Creating an Estate Plan When You Have a Child With Special Needs

Creating an Estate Plan When You Have a Child With Special Needs

July 9, 2019

Creating an estate plan can be beneficial for you and your loved ones, but when one of your dependents has special needs, having an estate plan is critical to his or her safety and well-being after you pass away. You should consider creating an estate plan as soon as possible to protect against any unforeseen events, like an accident, unexpected illness, or catastrophic injury that could limit your ability to care for your loved one. Creating an estate plan now can save you and your family money, give you peace of mind, and ensure the protection of those who need a little more care. To learn more about estate planning when you have a child with special needs, call or contact the office of Nusinov Smith today for a free consultation.

Steps for Preparing an Estate Plan

There are steps that everyone should take when creating an estate plan, but they can be particularly beneficial to parents drafting an estate plan who have a child with special needs. First, collect all personal information, emergency contacts, medical providers, and medical history for you and your family. Next, collect all financial and legal documents along with all usernames and passwords to online accounts. Then, draft up a letter of intent.

Once you have collected all relevant documents, speak with a special needs estate planning attorney about your wishes and needs. Create and sign all estate planning paperwork, such as a will, living will, health care proxy, and power of attorney forms. Consider and name your child’s conservator or guardian upon your death, and then discuss what type of special needs trust works best for your unique family situation.

First Party Special Needs Trusts

A first party special needs trust is typically established when a child with special needs inherits money or property outright, or receives a court settlement. This type of trust can be established by a beneficiary’s parent, grandparent, legal guardian, court, or by the beneficiary so long as the child with special needs is declared mentally and legally competent. Property in a first party special needs trust can only be used for the sole benefit of the beneficiary, and upon the beneficiary’s death any remaining assets are paid back to Medicaid up to the total lifetime benefits amount.

Third Party Special Needs Trusts

A third party special needs trust are commonly established by parents in advance for a child with special needs. This type of trust can be set up by a parent, grandparent, sibling, or any other person except for the beneficiary. A third party special needs trust can be included in an estate plan as part of a will or established as a living trust to avoid probate. This type of trust is typically funded by the estate of the beneficiary’s parents or other individual that established the trust.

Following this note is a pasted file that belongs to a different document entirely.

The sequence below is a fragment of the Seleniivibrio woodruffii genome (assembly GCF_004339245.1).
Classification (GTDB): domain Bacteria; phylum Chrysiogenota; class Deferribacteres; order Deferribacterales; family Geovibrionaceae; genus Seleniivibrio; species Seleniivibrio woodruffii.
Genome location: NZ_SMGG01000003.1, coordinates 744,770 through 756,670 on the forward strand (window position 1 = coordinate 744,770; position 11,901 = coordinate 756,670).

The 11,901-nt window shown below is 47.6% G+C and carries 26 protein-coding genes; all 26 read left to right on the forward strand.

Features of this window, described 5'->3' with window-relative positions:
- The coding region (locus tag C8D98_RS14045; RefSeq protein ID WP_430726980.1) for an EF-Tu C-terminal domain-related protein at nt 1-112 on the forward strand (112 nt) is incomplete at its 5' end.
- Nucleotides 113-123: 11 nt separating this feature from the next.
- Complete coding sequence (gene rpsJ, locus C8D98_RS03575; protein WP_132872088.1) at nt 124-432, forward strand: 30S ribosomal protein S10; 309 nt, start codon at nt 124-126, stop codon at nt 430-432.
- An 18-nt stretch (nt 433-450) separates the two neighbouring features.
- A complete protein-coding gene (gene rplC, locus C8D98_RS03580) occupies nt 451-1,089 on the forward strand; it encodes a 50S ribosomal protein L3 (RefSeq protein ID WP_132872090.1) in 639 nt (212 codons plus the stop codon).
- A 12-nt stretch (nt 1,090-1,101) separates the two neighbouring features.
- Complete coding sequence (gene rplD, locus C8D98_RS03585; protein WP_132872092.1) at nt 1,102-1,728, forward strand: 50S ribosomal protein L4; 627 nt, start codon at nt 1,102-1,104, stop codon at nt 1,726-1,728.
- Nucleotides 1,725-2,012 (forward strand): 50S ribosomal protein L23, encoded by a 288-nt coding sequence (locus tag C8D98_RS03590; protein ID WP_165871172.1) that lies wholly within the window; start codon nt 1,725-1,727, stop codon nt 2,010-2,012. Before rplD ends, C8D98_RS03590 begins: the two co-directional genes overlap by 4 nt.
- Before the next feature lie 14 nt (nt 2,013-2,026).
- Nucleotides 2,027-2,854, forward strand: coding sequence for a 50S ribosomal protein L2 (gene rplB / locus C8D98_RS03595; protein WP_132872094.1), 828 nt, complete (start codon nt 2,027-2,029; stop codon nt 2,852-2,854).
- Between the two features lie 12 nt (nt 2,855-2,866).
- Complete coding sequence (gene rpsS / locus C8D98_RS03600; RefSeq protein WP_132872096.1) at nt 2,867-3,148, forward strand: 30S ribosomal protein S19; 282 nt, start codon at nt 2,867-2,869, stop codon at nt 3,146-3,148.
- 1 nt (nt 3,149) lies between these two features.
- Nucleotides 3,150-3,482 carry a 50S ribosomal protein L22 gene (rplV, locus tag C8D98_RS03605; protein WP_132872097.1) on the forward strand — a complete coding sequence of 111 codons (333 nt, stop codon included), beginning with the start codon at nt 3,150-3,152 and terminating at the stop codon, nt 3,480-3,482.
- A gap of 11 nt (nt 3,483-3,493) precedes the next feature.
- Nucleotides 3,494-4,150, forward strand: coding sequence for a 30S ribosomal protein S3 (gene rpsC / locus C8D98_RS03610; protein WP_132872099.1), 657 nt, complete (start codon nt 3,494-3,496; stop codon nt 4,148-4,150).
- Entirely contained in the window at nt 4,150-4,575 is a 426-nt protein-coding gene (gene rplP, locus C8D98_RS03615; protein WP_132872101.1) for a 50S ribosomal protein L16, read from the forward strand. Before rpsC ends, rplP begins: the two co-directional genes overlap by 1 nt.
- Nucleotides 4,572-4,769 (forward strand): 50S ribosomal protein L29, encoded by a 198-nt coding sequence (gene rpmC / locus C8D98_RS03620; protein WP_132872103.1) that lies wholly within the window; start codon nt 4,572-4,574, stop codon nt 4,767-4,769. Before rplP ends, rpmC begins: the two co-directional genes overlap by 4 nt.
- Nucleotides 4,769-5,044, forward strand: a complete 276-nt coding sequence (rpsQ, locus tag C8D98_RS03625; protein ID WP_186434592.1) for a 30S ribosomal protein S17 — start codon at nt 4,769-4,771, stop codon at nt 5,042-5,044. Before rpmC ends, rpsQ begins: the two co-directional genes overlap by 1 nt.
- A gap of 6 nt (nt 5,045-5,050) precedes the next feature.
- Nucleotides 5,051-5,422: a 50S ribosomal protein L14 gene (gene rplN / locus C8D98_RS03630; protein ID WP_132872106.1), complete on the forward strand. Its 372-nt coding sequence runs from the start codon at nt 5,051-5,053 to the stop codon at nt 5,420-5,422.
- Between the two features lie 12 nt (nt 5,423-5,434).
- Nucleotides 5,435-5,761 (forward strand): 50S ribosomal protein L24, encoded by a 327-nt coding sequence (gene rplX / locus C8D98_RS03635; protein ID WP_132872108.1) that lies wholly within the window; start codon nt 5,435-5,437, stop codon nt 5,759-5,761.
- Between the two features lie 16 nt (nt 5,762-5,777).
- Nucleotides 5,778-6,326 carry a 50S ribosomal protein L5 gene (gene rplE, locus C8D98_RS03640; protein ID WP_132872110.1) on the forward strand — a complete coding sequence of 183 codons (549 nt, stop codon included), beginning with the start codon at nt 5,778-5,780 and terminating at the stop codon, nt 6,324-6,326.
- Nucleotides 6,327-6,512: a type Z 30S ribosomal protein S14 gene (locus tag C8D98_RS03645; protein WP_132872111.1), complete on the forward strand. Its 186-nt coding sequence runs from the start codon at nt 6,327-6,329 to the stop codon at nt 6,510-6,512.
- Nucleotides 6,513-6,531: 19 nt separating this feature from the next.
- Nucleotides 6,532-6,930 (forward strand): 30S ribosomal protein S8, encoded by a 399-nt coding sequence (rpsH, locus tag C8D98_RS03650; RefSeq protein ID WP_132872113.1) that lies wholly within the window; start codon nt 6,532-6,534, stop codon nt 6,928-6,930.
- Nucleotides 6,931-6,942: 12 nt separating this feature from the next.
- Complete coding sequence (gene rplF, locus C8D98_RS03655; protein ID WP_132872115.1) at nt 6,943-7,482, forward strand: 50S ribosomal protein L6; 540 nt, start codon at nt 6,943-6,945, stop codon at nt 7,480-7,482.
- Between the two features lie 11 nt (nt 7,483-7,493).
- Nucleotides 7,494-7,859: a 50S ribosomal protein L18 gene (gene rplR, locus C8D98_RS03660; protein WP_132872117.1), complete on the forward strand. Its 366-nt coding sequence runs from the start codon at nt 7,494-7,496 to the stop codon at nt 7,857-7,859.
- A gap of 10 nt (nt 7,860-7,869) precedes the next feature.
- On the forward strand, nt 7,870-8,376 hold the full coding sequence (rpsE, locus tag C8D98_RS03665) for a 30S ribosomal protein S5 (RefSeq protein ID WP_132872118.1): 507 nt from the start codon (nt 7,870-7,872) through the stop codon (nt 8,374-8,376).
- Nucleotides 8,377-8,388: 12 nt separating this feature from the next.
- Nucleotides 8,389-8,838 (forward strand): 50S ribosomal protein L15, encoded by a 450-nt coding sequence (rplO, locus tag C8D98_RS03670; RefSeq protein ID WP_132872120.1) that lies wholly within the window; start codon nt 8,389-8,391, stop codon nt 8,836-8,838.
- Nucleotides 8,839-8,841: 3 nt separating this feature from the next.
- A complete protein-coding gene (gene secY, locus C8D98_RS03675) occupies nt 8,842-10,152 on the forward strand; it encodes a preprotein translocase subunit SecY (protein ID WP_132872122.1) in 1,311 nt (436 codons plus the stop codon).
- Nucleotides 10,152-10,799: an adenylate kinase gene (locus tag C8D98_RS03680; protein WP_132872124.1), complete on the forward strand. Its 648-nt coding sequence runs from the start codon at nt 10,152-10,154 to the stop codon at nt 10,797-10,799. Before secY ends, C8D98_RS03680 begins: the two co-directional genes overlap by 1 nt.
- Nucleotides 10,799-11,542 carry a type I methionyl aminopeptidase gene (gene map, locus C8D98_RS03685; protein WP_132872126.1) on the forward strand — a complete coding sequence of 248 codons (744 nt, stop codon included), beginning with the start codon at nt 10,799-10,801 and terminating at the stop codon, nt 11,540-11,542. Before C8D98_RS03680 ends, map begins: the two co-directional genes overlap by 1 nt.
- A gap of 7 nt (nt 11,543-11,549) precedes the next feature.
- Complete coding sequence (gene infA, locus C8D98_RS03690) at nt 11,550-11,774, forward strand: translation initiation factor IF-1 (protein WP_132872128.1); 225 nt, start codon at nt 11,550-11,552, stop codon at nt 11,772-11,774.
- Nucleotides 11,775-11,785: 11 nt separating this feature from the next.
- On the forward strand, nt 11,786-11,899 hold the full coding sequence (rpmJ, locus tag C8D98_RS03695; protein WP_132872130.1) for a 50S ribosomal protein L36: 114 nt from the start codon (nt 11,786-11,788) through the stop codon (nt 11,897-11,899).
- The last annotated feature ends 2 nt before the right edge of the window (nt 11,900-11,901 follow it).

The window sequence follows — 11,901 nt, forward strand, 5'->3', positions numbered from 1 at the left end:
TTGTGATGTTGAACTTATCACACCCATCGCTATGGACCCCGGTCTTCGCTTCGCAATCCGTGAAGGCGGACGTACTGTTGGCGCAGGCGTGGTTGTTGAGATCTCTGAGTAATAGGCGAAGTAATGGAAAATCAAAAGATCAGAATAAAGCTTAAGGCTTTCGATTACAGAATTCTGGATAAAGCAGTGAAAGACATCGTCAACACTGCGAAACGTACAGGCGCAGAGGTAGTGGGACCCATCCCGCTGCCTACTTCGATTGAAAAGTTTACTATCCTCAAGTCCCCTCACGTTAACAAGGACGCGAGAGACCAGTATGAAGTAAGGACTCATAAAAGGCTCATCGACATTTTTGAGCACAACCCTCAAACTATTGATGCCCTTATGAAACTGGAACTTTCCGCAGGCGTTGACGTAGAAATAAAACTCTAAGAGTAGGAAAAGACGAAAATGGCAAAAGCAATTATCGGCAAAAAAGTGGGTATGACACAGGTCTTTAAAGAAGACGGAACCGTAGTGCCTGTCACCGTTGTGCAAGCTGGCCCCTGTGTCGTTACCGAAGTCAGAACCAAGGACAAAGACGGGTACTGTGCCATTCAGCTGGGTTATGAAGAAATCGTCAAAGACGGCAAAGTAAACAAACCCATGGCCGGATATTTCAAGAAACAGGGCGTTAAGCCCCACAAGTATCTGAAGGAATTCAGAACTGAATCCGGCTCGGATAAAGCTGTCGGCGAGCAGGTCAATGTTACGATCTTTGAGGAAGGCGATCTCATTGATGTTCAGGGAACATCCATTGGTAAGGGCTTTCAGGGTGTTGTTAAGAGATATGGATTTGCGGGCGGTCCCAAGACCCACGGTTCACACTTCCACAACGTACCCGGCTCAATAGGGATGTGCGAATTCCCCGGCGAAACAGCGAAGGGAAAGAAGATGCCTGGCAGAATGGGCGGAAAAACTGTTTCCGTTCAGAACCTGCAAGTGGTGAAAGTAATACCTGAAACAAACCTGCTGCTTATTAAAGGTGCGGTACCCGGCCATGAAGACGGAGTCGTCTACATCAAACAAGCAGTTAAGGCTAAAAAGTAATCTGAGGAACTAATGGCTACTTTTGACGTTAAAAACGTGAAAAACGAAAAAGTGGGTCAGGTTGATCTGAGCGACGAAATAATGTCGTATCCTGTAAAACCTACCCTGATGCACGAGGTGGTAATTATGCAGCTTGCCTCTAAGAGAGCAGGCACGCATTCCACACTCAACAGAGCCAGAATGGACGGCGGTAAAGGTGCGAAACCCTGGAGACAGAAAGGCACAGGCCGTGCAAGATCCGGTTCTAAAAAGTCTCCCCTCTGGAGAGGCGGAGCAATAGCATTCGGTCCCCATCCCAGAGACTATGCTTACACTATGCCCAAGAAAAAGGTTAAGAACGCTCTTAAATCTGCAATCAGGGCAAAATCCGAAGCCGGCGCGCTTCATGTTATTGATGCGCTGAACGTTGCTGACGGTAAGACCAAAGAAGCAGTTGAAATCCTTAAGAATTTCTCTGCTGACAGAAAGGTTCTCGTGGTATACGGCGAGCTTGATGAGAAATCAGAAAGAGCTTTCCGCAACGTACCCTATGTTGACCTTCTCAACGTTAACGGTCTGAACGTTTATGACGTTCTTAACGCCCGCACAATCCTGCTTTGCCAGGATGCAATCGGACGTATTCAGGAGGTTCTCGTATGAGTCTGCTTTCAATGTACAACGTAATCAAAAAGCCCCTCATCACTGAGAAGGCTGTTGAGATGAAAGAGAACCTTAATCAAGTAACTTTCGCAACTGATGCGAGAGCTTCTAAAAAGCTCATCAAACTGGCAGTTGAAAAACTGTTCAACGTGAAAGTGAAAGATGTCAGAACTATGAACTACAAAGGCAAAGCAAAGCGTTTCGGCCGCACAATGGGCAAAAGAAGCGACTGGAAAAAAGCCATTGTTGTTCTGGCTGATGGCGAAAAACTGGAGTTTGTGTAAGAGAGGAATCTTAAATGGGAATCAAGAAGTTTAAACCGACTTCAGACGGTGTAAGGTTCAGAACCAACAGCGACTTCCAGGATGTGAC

Third party special needs trusts do not come into existence until the passing of the person who created and funded it through an estate. This type of trust does not need to be irrevocable in order to access public benefits; however, if the beneficiary has the power to revoke the trust, then the assets are considered available for Supplemental Security Income or Medicaid. Finally, upon the death of the beneficiary, a third party trust is not required to use the remaining assets to reimburse public benefits received during your child’s lifetime and the creator of the trust has the ability to direct where the remaining assets will go after the beneficiary’s death.

Key Takeaways from Estate Planning

After creating an estate plan, there are still some key takeaways that must be considered and reviewed periodically. First, have a conversation with your family about the contents of your estate plan to clarify roles, wishes, and directives for your child with special needs. Be sure that your estate plan has some flexibility, as needs and abilities of both your special needs child and those entrusted to look after him or her may change over time. Finally, keep your estate plan current by reviewing it every three to five years or whenever a major life event occurs.

Call or Contact Our Office Now

Estate planning, especially when you have a child with special needs, can seem like a daunting prospect, but creating an estate plan now can benefit you and your loved ones with safety, security, and an understanding of what is to come. If you wish to schedule a consultation to discuss your estate plan, call or contact the law office of Nusinov Smith today.